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New Zealand Dairy Farmers: enough is enough

But dairy farmers not compliant on effluent matters can be easily fixed.

Waikato dairy farmer Ross Wallis feels effluent non-compliance in the Waikato region can be easily fixed – by cracking down on offenders.

The Waikato Regional Council (WRC) recently announced that 31 per cent of “high-risk” Waikato farms inspected for effluent compliance were found to be significantly non-compliant. The Council targeted 239 of the 3800 farms in the region – those that are known to have less than seven days effluent storage, those on high risk soils or repeat offenders.

Wallis, a member of DairyNZ’s Waikato Dairy Leaders Group, says the non-compliance figures in the Waikato are “unacceptable”.

“If you look at farmers across the board, about 95 per cent nationally are compliant,” says Wallis. “So what’s happening in Waikato is not fair on them – and a lot of farmers are now saying enough is enough and that there needs to be more enforcement, especially on repeat offenders.


Having said that, my personal view is that most of the non-compliant farms are easily fixed; it is only a minority who have big problems and who need to be held to account.”

The WRC farm services team has inspected 239 “high risk” farms since July 1. Of the high-risk farms inspected, 34 had upgraded their effluent operations. However, 31 per cent were found to be significantly non-compliant, including some who had been non-compliant the previous season.

While the inspections focused on high-risk farms, the team emphasised that the bulk of the regions 3800 dairy farmers were “outstanding ” with their compliance.

Wallis, who farms at Raglan, says dairy farmers who were putting in the effort with good effluent management were now looking out for non-compliers, and were reporting them.

“It’s not as if dairy farmers can’t get help to manage this issue,” he says. “There have been so many tools put out there to help farmers with this over the past three years – there’s really no excuse for not addressing it.

“From a personal perspective, my interaction with the WRC has been terrific – I couldn’t speak more highly of them and their engagement officers who helped me get an effluent plan together and helped me with planting round waterways.

“I know too that companies like Fonterra have been actively employing more sustainable dairying advisors to help with this kind of problem and others.”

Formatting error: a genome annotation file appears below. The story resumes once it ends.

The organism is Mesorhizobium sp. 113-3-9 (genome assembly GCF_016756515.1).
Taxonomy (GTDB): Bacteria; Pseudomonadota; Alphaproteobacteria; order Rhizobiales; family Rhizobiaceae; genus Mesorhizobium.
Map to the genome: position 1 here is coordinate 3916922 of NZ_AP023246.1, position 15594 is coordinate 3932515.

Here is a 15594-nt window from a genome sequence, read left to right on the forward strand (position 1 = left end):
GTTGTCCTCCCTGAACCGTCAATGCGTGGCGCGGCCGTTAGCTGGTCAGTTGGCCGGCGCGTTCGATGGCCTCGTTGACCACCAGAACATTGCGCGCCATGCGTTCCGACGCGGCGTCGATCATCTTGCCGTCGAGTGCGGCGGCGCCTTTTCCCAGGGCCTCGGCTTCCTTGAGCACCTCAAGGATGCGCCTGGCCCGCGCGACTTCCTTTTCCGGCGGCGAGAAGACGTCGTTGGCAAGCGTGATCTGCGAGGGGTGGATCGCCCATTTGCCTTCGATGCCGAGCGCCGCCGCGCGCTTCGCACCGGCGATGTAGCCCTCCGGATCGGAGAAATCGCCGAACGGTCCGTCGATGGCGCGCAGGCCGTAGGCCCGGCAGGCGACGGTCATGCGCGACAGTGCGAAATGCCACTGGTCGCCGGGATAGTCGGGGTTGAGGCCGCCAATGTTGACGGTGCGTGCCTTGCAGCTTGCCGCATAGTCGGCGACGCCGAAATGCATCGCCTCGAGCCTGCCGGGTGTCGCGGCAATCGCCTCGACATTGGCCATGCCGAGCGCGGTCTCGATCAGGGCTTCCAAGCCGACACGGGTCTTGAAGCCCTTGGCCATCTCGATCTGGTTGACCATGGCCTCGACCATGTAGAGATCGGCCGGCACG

Dr Caleb Higham, catchment engagement leader for DairyNZ, said the increased detection of non-compliance stemmed from the council’s decision to target high-risk farms.

His role, amongst others, is to help coordinate farmers’, council’s and dairy companies’ efforts to improve effluent compliance and he agreed with Wallis that the regional council officers had been “very pro-active” in their work.

They had reinstated aerial monitoring and “because they had that specific focus on high-risk farms, they have confirmed that despite much effort aimed at addressing effluent compliance, there are still a number of farmers who are not meeting requirements.

“The monitoring is a good thing – effluent compliance has to be addressed – and I think the increased effort will help bring the minority in line with the rest of farmers who are prioritising effluent management and meeting the rules. A lot of the farms that have been found to be non-compliant generally have less than seven days’ storage of effluent.

Jim van der Poel, Waikato Dairy Leaders Group chairman, says a well-designed and constructed effluent storage pond is not only good for the environment but also great for the farm.

An effluent pond is a big investment on farms but there is no doubt they provide better environmental management, peace of mind, flexibility to spread effluent in the right weather conditions and reduce the risk of effluent non-compliance, he says.

“The pond, and how the effluent system is managed, will deliver good farm performance and prevent environmental harm. It’s win-win.

“Most farmers care deeply about the environment and are doing everything they can to protect land and waterways, and prevent any environmental risks.

“Nationally, most farmers follow the rules and are very concerned about other farmers who do not. Those who are seriously non-compliant with local councils’ effluent management rules are damaging the reputation of all dairy farmers.”

Higham says he had recently attended the Dairy Effluent Expo in Waikato which drew a crowd of 1600 people, a really encouraging number for such a forum.

“The numbers reflect the interest and the willingness of people attending to learn more about the issue, and upskill on the systems available.


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